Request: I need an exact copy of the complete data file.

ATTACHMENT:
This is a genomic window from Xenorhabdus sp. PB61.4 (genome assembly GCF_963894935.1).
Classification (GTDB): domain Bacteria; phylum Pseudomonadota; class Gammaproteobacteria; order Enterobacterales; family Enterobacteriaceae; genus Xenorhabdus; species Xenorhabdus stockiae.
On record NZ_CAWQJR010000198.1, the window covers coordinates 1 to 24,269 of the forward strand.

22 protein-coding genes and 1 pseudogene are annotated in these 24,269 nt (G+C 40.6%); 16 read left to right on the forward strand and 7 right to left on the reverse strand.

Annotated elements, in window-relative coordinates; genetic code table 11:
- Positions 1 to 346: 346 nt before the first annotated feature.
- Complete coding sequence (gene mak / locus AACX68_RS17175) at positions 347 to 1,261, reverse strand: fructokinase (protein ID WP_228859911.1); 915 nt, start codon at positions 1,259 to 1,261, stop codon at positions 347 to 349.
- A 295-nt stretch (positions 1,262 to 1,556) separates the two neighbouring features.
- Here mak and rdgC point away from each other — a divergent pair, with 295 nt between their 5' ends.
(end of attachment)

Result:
This is a genomic window from Xenorhabdus sp. PB61.4 (genome assembly GCF_963894935.1).
Classification (GTDB): domain Bacteria; phylum Pseudomonadota; class Gammaproteobacteria; order Enterobacterales; family Enterobacteriaceae; genus Xenorhabdus; species Xenorhabdus stockiae.
On record NZ_CAWQJR010000198.1, the window covers coordinates 1 to 24,269 of the forward strand.

22 protein-coding genes and 1 pseudogene are annotated in these 24,269 nt (G+C 40.6%); 16 read left to right on the forward strand and 7 right to left on the reverse strand.

Annotated elements, in window-relative coordinates; genetic code table 11:
- Positions 1 to 346: 346 nt before the first annotated feature.
- Complete coding sequence (gene mak / locus AACX68_RS17175) at positions 347 to 1,261, reverse strand: fructokinase (protein ID WP_228859911.1); 915 nt, start codon at positions 1,259 to 1,261, stop codon at positions 347 to 349.
- A 295-nt stretch (positions 1,262 to 1,556) separates the two neighbouring features.
- Here mak and rdgC point away from each other — a divergent pair, with 295 nt between their 5' ends.